She went back to bed and fought to stay awake, but she couldn’t. The moment she dropped off to sleep, the nightmare returned, the waves rearing up, the eyes multiplying, the water sprouting spikes like arms that she felt reaching out toward her.
Their whispers became more insistent, the words more urgent, but she only heard them in pieces: tell the message... happening soon... must stop. All the while, the watery arms waved, and the diamond eyes danced around her, opening wider.
Lizzie didn’t know if she screamed or not; she only felt her mother’s light hand on her trembling back. She popped open her eyes and saw her mother sitting on the side of the bed.
“Were you having a bad dream, darling?”
“It’s over now. Okay?”
Asleep once more, the waves came at her again, circling her inside them. She looked up and the black sky opened to show one orange star pulsing as the waves spun around it in eddies. It was toward this star that she aimed her voice and screamed as loud as she could.
This time, there was no mistake: when she came awake, lights were on, both parents were beside her bed, and even Harry, looking dazed, stood in the doorway to the room he shared with Ike.
Still half in the dream world, she flailed her arms, yelling, “Not Dead! Tell him! Not dead!”
George took her in his arms until she became still.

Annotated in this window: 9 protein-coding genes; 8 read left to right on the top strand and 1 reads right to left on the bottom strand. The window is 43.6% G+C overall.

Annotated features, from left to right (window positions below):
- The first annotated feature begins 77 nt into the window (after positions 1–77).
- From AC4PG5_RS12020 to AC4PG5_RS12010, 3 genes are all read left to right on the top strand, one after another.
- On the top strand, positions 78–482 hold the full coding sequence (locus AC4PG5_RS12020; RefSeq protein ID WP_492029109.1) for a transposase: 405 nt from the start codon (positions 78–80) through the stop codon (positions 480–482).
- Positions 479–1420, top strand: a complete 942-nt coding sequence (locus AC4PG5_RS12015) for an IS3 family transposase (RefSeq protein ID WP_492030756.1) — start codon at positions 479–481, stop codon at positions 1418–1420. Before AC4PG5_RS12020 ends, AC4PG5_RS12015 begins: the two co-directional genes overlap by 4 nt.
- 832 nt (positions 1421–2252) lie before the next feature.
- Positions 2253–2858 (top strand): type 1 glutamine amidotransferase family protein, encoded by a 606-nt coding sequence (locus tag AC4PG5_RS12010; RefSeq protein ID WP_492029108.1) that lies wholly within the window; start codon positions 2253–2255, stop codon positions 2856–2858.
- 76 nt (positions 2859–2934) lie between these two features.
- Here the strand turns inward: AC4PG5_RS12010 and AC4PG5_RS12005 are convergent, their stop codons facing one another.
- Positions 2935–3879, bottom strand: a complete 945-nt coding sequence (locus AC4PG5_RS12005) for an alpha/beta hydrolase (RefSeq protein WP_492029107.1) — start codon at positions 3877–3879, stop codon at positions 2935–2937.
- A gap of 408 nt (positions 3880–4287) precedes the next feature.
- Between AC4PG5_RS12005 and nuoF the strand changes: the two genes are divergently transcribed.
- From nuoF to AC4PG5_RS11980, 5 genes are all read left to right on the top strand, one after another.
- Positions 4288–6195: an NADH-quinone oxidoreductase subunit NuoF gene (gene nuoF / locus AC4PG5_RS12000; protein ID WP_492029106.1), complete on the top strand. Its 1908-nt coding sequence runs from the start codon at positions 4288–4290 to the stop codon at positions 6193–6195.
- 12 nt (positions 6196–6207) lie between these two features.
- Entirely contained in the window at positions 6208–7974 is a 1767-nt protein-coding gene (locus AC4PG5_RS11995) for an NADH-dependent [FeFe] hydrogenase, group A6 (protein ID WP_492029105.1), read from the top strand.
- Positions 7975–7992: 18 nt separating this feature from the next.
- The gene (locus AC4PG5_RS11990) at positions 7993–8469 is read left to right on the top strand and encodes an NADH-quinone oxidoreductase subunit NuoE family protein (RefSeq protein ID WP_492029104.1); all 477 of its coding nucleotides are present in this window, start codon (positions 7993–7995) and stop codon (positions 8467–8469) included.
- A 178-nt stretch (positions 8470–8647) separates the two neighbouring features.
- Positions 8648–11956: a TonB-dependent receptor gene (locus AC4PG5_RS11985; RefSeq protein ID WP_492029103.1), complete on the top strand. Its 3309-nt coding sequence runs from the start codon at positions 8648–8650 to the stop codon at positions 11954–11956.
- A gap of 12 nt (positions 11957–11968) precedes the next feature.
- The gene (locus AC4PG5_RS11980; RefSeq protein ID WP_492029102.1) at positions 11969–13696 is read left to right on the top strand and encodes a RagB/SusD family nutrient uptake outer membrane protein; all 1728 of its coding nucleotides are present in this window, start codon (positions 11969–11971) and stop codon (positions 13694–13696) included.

“No happen! Can’t stop it. Afraid.”
“Me, Daddy. Never, never, never...” Lizzie’s voice faded as George hugged her to his chest. In a few minutes, she had calmed down and come fully awake, but her face was pale, and she refused to go back to sleep. She got up and sat by the radio, twirling the dial and calling out to R. Toris.
* * *
Three nights later, when George came home from his shift, Evelyn pointed him to a seat in the living room. She sat across from him with what George called her “ninth inning face,” signaling her need to bear down and take action. The last time George saw it, Evelyn told him Harry had failed English.
Now, she told him about seeing Dave Shingle, a neighbor and amateur astronomer, who came past the house on his way to the field that opened up beyond their yard.
“He came by at dusk, and we started chatting. I mentioned Lizzie’s nightmares and her imaginary radio friends. That’s when he pulled this book out of his knapsack.”